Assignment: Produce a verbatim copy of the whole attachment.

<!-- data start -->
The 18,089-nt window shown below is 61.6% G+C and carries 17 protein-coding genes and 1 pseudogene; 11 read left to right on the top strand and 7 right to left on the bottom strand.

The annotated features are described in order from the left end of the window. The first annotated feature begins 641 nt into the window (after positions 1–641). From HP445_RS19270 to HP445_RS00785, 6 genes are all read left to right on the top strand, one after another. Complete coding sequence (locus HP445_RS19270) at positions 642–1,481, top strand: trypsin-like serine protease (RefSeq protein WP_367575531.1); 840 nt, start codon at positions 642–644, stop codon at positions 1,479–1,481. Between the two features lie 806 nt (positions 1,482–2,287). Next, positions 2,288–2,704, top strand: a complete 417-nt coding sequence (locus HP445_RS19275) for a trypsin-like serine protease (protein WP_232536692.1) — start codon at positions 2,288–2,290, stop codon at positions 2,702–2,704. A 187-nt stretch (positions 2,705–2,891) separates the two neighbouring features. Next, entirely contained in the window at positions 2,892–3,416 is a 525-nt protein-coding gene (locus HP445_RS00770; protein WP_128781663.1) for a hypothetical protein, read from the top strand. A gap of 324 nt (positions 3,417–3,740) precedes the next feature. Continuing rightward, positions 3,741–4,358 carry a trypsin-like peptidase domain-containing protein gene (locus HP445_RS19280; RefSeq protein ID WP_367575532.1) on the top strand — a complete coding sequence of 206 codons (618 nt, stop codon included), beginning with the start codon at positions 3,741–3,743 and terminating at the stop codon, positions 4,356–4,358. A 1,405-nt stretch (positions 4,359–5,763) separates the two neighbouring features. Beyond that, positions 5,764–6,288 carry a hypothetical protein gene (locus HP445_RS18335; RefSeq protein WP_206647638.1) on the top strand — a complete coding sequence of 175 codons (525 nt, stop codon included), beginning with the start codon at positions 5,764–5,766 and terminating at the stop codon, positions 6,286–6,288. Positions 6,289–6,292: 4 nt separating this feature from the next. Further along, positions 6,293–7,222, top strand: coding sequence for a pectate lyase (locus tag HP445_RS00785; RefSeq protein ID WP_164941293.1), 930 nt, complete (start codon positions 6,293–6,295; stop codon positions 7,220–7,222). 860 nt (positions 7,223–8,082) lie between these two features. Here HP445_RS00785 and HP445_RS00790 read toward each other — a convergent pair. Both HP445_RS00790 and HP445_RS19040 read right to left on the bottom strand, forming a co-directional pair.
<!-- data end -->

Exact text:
The 18,089-nt window shown below is 61.6% G+C and carries 17 protein-coding genes and 1 pseudogene; 11 read left to right on the top strand and 7 right to left on the bottom strand.

The annotated features are described in order from the left end of the window. The first annotated feature begins 641 nt into the window (after positions 1–641). From HP445_RS19270 to HP445_RS00785, 6 genes are all read left to right on the top strand, one after another. Complete coding sequence (locus HP445_RS19270) at positions 642–1,481, top strand: trypsin-like serine protease (RefSeq protein WP_367575531.1); 840 nt, start codon at positions 642–644, stop codon at positions 1,479–1,481. Between the two features lie 806 nt (positions 1,482–2,287). Next, positions 2,288–2,704, top strand: a complete 417-nt coding sequence (locus HP445_RS19275) for a trypsin-like serine protease (protein WP_232536692.1) — start codon at positions 2,288–2,290, stop codon at positions 2,702–2,704. A 187-nt stretch (positions 2,705–2,891) separates the two neighbouring features. Next, entirely contained in the window at positions 2,892–3,416 is a 525-nt protein-coding gene (locus HP445_RS00770; protein WP_128781663.1) for a hypothetical protein, read from the top strand. A gap of 324 nt (positions 3,417–3,740) precedes the next feature. Continuing rightward, positions 3,741–4,358 carry a trypsin-like peptidase domain-containing protein gene (locus HP445_RS19280; RefSeq protein ID WP_367575532.1) on the top strand — a complete coding sequence of 206 codons (618 nt, stop codon included), beginning with the start codon at positions 3,741–3,743 and terminating at the stop codon, positions 4,356–4,358. A 1,405-nt stretch (positions 4,359–5,763) separates the two neighbouring features. Beyond that, positions 5,764–6,288 carry a hypothetical protein gene (locus HP445_RS18335; RefSeq protein WP_206647638.1) on the top strand — a complete coding sequence of 175 codons (525 nt, stop codon included), beginning with the start codon at positions 5,764–5,766 and terminating at the stop codon, positions 6,286–6,288. Positions 6,289–6,292: 4 nt separating this feature from the next. Further along, positions 6,293–7,222, top strand: coding sequence for a pectate lyase (locus tag HP445_RS00785; RefSeq protein ID WP_164941293.1), 930 nt, complete (start codon positions 6,293–6,295; stop codon positions 7,220–7,222). 860 nt (positions 7,223–8,082) lie between these two features. Here HP445_RS00785 and HP445_RS00790 read toward each other — a convergent pair. Both HP445_RS00790 and HP445_RS19040 read right to left on the bottom strand, forming a co-directional pair.